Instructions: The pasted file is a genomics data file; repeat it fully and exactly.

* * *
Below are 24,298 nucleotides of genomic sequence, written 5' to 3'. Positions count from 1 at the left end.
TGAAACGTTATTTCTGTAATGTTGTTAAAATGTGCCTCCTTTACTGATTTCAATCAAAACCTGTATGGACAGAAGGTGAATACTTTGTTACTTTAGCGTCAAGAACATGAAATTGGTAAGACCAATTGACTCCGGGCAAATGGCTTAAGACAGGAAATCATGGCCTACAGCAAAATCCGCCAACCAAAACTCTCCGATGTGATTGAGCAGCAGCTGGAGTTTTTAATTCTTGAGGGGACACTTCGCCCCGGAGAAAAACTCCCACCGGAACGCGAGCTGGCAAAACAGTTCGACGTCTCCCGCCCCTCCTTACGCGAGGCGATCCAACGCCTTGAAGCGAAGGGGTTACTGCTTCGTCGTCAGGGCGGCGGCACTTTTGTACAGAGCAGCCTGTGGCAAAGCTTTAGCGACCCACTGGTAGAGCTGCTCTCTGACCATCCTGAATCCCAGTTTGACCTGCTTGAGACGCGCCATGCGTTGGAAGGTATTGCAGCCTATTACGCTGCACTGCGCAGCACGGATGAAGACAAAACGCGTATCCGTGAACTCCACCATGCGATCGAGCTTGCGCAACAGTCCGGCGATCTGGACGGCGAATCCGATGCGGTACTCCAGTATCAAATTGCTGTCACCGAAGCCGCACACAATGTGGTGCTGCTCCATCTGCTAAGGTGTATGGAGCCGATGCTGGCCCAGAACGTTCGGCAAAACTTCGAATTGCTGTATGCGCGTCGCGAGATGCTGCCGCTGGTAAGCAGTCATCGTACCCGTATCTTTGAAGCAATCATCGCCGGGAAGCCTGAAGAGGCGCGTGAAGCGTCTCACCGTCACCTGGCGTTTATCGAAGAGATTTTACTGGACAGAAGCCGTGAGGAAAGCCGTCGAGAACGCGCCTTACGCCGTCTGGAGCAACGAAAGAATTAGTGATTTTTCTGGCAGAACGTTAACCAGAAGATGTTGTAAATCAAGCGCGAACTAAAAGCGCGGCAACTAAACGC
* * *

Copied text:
Below are 24,298 nucleotides of genomic sequence, written 5' to 3'. Positions count from 1 at the left end.
TGAAACGTTATTTCTGTAATGTTGTTAAAATGTGCCTCCTTTACTGATTTCAATCAAAACCTGTATGGACAGAAGGTGAATACTTTGTTACTTTAGCGTCAAGAACATGAAATTGGTAAGACCAATTGACTCCGGGCAAATGGCTTAAGACAGGAAATCATGGCCTACAGCAAAATCCGCCAACCAAAACTCTCCGATGTGATTGAGCAGCAGCTGGAGTTTTTAATTCTTGAGGGGACACTTCGCCCCGGAGAAAAACTCCCACCGGAACGCGAGCTGGCAAAACAGTTCGACGTCTCCCGCCCCTCCTTACGCGAGGCGATCCAACGCCTTGAAGCGAAGGGGTTACTGCTTCGTCGTCAGGGCGGCGGCACTTTTGTACAGAGCAGCCTGTGGCAAAGCTTTAGCGACCCACTGGTAGAGCTGCTCTCTGACCATCCTGAATCCCAGTTTGACCTGCTTGAGACGCGCCATGCGTTGGAAGGTATTGCAGCCTATTACGCTGCACTGCGCAGCACGGATGAAGACAAAACGCGTATCCGTGAACTCCACCATGCGATCGAGCTTGCGCAACAGTCCGGCGATCTGGACGGCGAATCCGATGCGGTACTCCAGTATCAAATTGCTGTCACCGAAGCCGCACACAATGTGGTGCTGCTCCATCTGCTAAGGTGTATGGAGCCGATGCTGGCCCAGAACGTTCGGCAAAACTTCGAATTGCTGTATGCGCGTCGCGAGATGCTGCCGCTGGTAAGCAGTCATCGTACCCGTATCTTTGAAGCAATCATCGCCGGGAAGCCTGAAGAGGCGCGTGAAGCGTCTCACCGTCACCTGGCGTTTATCGAAGAGATTTTACTGGACAGAAGCCGTGAGGAAAGCCGTCGAGAACGCGCCTTACGCCGTCTGGAGCAACGAAAGAATTAGTGATTTTTCTGGCAGAACGTTAACCAGAAGATGTTGTAAATCAAGCGCGAACTAAAAGCGCGGCAACTAAACGC